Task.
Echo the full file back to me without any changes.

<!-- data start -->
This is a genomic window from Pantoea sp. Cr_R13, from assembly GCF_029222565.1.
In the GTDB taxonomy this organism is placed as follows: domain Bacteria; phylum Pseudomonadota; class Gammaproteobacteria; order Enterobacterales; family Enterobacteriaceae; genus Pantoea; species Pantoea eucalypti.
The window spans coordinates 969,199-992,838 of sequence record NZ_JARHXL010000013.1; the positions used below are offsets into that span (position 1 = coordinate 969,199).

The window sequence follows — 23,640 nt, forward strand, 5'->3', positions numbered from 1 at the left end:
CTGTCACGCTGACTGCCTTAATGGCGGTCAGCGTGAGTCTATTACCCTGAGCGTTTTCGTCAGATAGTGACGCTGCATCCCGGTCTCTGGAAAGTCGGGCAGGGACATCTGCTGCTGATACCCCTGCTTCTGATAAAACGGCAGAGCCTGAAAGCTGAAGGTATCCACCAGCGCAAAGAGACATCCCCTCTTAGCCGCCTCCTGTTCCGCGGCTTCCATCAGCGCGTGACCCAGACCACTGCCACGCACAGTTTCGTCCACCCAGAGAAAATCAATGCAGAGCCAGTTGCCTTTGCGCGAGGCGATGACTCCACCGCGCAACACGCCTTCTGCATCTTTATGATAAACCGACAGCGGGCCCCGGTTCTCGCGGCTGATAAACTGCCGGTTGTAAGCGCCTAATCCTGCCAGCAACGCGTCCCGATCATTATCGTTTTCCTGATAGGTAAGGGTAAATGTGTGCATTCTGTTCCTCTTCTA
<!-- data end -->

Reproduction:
This is a genomic window from Pantoea sp. Cr_R13, from assembly GCF_029222565.1.
In the GTDB taxonomy this organism is placed as follows: domain Bacteria; phylum Pseudomonadota; class Gammaproteobacteria; order Enterobacterales; family Enterobacteriaceae; genus Pantoea; species Pantoea eucalypti.
The window spans coordinates 969,199-992,838 of sequence record NZ_JARHXL010000013.1; the positions used below are offsets into that span (position 1 = coordinate 969,199).

The window sequence follows — 23,640 nt, forward strand, 5'->3', positions numbered from 1 at the left end:
CTGTCACGCTGACTGCCTTAATGGCGGTCAGCGTGAGTCTATTACCCTGAGCGTTTTCGTCAGATAGTGACGCTGCATCCCGGTCTCTGGAAAGTCGGGCAGGGACATCTGCTGCTGATACCCCTGCTTCTGATAAAACGGCAGAGCCTGAAAGCTGAAGGTATCCACCAGCGCAAAGAGACATCCCCTCTTAGCCGCCTCCTGTTCCGCGGCTTCCATCAGCGCGTGACCCAGACCACTGCCACGCACAGTTTCGTCCACCCAGAGAAAATCAATGCAGAGCCAGTTGCCTTTGCGCGAGGCGATGACTCCACCGCGCAACACGCCTTCTGCATCTTTATGATAAACCGACAGCGGGCCCCGGTTCTCGCGGCTGATAAACTGCCGGTTGTAAGCGCCTAATCCTGCCAGCAACGCGTCCCGATCATTATCGTTTTCCTGATAGGTAAGGGTAAATGTGTGCATTCTGTTCCTCTTCTA